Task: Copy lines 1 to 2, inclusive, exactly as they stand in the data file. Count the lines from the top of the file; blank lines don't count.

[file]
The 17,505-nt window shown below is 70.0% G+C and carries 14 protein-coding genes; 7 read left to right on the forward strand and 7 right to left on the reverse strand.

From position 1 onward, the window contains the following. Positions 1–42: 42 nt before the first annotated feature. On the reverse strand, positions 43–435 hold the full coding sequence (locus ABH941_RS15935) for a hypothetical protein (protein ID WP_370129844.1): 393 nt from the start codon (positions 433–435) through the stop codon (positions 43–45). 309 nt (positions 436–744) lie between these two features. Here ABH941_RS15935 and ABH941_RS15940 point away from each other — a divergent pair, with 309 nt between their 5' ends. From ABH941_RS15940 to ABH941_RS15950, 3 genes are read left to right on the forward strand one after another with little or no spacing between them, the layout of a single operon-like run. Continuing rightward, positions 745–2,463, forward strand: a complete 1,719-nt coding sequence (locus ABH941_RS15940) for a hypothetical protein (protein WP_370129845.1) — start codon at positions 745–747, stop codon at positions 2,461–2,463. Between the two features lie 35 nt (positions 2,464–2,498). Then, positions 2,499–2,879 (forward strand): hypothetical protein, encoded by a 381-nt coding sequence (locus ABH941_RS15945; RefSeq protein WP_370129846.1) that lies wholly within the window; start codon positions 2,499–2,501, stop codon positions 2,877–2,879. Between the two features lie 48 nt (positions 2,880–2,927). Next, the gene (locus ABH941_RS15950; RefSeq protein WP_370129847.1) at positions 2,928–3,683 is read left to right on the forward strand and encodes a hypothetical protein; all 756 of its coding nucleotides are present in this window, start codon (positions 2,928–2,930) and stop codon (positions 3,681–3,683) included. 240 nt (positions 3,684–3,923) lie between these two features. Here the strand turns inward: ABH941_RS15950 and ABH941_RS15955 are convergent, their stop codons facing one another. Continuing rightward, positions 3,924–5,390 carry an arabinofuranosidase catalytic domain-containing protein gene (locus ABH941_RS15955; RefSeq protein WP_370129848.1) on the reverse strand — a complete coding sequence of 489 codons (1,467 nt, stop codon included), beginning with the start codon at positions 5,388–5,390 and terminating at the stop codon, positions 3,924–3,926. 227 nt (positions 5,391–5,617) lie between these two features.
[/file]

The 17,505-nt window shown below is 70.0% G+C and carries 14 protein-coding genes; 7 read left to right on the forward strand and 7 right to left on the reverse strand.

From position 1 onward, the window contains the following. Positions 1–42: 42 nt before the first annotated feature. On the reverse strand, positions 43–435 hold the full coding sequence (locus ABH941_RS15935) for a hypothetical protein (protein ID WP_370129844.1): 393 nt from the start codon (positions 433–435) through the stop codon (positions 43–45). 309 nt (positions 436–744) lie between these two features. Here ABH941_RS15935 and ABH941_RS15940 point away from each other — a divergent pair, with 309 nt between their 5' ends. From ABH941_RS15940 to ABH941_RS15950, 3 genes are read left to right on the forward strand one after another with little or no spacing between them, the layout of a single operon-like run. Continuing rightward, positions 745–2,463, forward strand: a complete 1,719-nt coding sequence (locus ABH941_RS15940) for a hypothetical protein (protein WP_370129845.1) — start codon at positions 745–747, stop codon at positions 2,461–2,463. Between the two features lie 35 nt (positions 2,464–2,498). Then, positions 2,499–2,879 (forward strand): hypothetical protein, encoded by a 381-nt coding sequence (locus ABH941_RS15945; RefSeq protein WP_370129846.1) that lies wholly within the window; start codon positions 2,499–2,501, stop codon positions 2,877–2,879. Between the two features lie 48 nt (positions 2,880–2,927). Next, the gene (locus ABH941_RS15950; RefSeq protein WP_370129847.1) at positions 2,928–3,683 is read left to right on the forward strand and encodes a hypothetical protein; all 756 of its coding nucleotides are present in this window, start codon (positions 2,928–2,930) and stop codon (positions 3,681–3,683) included. 240 nt (positions 3,684–3,923) lie between these two features. Here the strand turns inward: ABH941_RS15950 and ABH941_RS15955 are convergent, their stop codons facing one another. Continuing rightward, positions 3,924–5,390 carry an arabinofuranosidase catalytic domain-containing protein gene (locus ABH941_RS15955; RefSeq protein WP_370129848.1) on the reverse strand — a complete coding sequence of 489 codons (1,467 nt, stop codon included), beginning with the start codon at positions 5,388–5,390 and terminating at the stop codon, positions 3,924–3,926. 227 nt (positions 5,391–5,617) lie between these two features.